Our November 2009 issue exclusively revealed that the standard reference books on BR steam loco disposals contain many errors. Since then there have been several interesting developments, as ROGER BUTCHER reports.
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THE aim of the HSBT Project is to leave for future generations a totally correct record of the fate of all the steam locomotives that existed in the last 12 years of the British Railways steam era.
Named after the four men who established it – Terry Hayward, Richard Strange, myself and Peter Trushell – the project was launched in 2009 after it was realised that the definitive reference work on the subject – the ‘What Happened to Steam’ series, published in the 1980s – contained serious errors.
Since my original article, a number of queries have been received concerning the revelations, so it is thought that the best way to answer these is in question & answer form:
I have seen it suggested that more than 2,500 entries in the WHTS books were wrong and may even have been deliberately falsified.
Is that correct? The centre panel above shows just one column – in his own handwriting – from the 2,500 fabricated entries ‘Zulu’ supplied to Peter Hands. Fortunately, the official BR documents shown either side illustrate the quality of the information the HSBT Project has been able to obtain.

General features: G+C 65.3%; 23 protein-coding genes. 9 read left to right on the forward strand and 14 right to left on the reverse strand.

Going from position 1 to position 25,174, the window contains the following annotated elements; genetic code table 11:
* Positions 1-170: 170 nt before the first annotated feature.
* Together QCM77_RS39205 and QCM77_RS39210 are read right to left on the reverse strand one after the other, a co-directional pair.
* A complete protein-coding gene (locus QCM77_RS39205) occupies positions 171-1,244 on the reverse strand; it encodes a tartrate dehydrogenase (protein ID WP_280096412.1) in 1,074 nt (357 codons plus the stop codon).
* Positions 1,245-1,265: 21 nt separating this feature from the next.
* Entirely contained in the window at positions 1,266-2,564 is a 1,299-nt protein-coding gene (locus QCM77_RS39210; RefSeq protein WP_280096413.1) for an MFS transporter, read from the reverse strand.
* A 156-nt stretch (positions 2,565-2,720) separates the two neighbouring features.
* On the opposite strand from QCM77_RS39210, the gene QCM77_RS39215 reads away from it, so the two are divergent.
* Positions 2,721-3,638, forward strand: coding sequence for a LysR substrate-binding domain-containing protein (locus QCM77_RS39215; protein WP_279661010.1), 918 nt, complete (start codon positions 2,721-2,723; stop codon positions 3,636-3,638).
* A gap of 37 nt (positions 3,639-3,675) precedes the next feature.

In this article we feature three locos photographically (63346, 65833 and 65892 at Clayton & Davie, circled in green) and three by official documentation (75040, 75042 and 92016 sold to Motherwell Machinery & Scrap, circled in red) that show ‘Zulu’s information for what it is - fantasy! We have yet to find any evidence to substantiate any of the other entries in the above sample list. We are indebted to the Derby Industrial Museum for making the official documents available.
2,500 entries in the WHTS books were wrong and may even have been deliberately falsified. Is that correct?Unfortunately yes, but that was not the fault of the compiler, Peter Hands. Our investigations have revealed that he was supplied with false information from a correspondent, which he accepted in good faith. One can sympathise with Peter that his trust was betrayed.